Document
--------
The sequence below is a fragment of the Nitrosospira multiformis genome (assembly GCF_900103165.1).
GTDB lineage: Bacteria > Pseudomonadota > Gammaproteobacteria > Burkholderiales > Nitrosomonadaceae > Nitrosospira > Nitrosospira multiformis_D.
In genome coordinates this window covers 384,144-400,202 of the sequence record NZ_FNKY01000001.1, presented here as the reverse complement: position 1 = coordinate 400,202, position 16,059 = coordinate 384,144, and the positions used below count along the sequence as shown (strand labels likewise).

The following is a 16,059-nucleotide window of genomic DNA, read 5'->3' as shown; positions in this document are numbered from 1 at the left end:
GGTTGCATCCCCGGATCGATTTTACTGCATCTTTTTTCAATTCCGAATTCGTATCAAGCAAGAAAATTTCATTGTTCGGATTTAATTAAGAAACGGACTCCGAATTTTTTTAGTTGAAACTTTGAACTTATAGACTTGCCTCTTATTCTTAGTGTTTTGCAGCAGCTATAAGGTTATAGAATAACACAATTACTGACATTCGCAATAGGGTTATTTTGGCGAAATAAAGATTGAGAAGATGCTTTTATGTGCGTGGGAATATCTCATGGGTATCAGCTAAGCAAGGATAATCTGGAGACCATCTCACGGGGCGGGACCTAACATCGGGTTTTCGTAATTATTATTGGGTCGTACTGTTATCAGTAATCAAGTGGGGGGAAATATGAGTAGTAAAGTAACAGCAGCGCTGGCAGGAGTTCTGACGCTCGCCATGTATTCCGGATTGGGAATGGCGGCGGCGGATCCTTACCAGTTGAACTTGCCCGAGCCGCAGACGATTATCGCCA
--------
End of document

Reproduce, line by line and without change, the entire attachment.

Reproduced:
The sequence below is a fragment of the Nitrosospira multiformis genome (assembly GCF_900103165.1).
GTDB lineage: Bacteria > Pseudomonadota > Gammaproteobacteria > Burkholderiales > Nitrosomonadaceae > Nitrosospira > Nitrosospira multiformis_D.
In genome coordinates this window covers 384,144-400,202 of the sequence record NZ_FNKY01000001.1, presented here as the reverse complement: position 1 = coordinate 400,202, position 16,059 = coordinate 384,144, and the positions used below count along the sequence as shown (strand labels likewise).

The following is a 16,059-nucleotide window of genomic DNA, read 5'->3' as shown; positions in this document are numbered from 1 at the left end:
GGTTGCATCCCCGGATCGATTTTACTGCATCTTTTTTCAATTCCGAATTCGTATCAAGCAAGAAAATTTCATTGTTCGGATTTAATTAAGAAACGGACTCCGAATTTTTTTAGTTGAAACTTTGAACTTATAGACTTGCCTCTTATTCTTAGTGTTTTGCAGCAGCTATAAGGTTATAGAATAACACAATTACTGACATTCGCAATAGGGTTATTTTGGCGAAATAAAGATTGAGAAGATGCTTTTATGTGCGTGGGAATATCTCATGGGTATCAGCTAAGCAAGGATAATCTGGAGACCATCTCACGGGGCGGGACCTAACATCGGGTTTTCGTAATTATTATTGGGTCGTACTGTTATCAGTAATCAAGTGGGGGGAAATATGAGTAGTAAAGTAACAGCAGCGCTGGCAGGAGTTCTGACGCTCGCCATGTATTCCGGATTGGGAATGGCGGCGGCGGATCCTTACCAGTTGAACTTGCCCGAGCCGCAGACGATTATCGCCA